Hip-Deep in Alligators
Robert Campbell

Coyright 1987 by R. Wright Campbell

Begorrah! Jimmy Flannery, Chicago sewer inspector, detective, and full-time Irishman, has discovered a two-piece corpse in the sewers. He discusses the case with Medical Examiner Hackman and homicide detective Francis O'Shea.


From Chapter 4


"The man wore an earring in his right ear. Somebody tore it out. Or it might have happened in the struggle with the alligator."

"Don't tell me," I says.

"The man died of wounds inflicted by an alligator's teeth."

"Now, how could you tell that?" O'Shea says, not wanting to believe it.

Hackman looks at him patiently. "Because I found this in the victim's belly." He holds up a tooth about three inches long. "If that isn't an alligator's tooth, I've never seen one."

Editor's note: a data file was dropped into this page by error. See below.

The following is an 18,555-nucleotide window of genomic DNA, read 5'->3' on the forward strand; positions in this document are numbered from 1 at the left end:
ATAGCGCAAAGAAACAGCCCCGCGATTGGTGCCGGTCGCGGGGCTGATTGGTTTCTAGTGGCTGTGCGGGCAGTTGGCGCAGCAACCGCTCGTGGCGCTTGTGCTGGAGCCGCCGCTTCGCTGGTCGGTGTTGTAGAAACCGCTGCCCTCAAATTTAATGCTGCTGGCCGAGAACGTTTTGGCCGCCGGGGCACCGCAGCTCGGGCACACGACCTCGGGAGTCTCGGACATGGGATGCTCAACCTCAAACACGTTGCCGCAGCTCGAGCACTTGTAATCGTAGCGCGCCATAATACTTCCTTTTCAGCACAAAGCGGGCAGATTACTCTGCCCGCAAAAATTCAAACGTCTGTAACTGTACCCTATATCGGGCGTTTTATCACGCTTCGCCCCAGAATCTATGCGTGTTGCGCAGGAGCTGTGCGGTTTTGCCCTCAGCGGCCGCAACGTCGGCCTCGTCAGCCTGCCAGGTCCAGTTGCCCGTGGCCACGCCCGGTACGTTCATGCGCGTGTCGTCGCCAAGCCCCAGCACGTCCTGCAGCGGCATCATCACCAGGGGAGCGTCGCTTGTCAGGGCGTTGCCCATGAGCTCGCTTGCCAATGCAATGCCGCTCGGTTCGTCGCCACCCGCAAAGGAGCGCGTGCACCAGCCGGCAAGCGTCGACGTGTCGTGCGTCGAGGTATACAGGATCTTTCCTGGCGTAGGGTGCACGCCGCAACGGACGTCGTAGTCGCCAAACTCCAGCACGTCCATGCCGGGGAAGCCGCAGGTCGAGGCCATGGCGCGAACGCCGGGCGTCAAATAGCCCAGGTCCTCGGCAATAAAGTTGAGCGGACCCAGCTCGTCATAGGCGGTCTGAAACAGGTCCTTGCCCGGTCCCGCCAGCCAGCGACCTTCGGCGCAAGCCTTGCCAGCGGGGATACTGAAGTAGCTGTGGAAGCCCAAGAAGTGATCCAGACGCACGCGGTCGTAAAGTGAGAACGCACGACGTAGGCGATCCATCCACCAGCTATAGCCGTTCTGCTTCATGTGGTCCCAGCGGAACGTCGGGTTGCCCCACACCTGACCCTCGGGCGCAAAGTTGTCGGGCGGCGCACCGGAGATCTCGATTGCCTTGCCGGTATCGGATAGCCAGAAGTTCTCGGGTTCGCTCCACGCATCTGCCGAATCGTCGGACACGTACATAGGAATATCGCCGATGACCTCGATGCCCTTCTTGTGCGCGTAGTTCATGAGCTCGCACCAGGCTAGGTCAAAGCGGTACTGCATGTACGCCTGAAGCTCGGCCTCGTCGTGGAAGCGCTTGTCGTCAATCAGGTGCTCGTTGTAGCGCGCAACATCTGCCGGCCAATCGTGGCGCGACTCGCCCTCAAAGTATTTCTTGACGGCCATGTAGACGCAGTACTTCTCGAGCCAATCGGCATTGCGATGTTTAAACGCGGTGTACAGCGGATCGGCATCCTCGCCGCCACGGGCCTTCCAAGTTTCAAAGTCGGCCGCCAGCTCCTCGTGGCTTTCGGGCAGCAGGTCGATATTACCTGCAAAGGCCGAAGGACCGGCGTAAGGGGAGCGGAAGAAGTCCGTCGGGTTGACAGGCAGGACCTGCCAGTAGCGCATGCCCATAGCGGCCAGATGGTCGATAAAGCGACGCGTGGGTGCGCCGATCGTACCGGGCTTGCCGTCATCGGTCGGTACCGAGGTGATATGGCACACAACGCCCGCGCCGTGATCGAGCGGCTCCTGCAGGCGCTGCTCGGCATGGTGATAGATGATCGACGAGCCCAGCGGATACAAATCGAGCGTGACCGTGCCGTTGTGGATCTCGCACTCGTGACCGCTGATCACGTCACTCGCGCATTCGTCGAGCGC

"Well, that's the next question," O'Shea says. "Have you ever seen one?"

"I've been going to Florida for a week in the winter for twenty years," Hackman says.

Which seems to satisfy O'Shea that Hackman's an expert.

"I can hardly believe it," I says. "I always thought those stories about kids dumping their little pets down the toilet into the sewers, where they grew up to be pretty big, was just a lot of malarkey, except I myself have seen one or two alligators. Small ones and very dead."

"I thought they were urban-horrors tales myself," Hackman says. It looks like we were both wrong. That gentleman there was chewed in half by an alligator."



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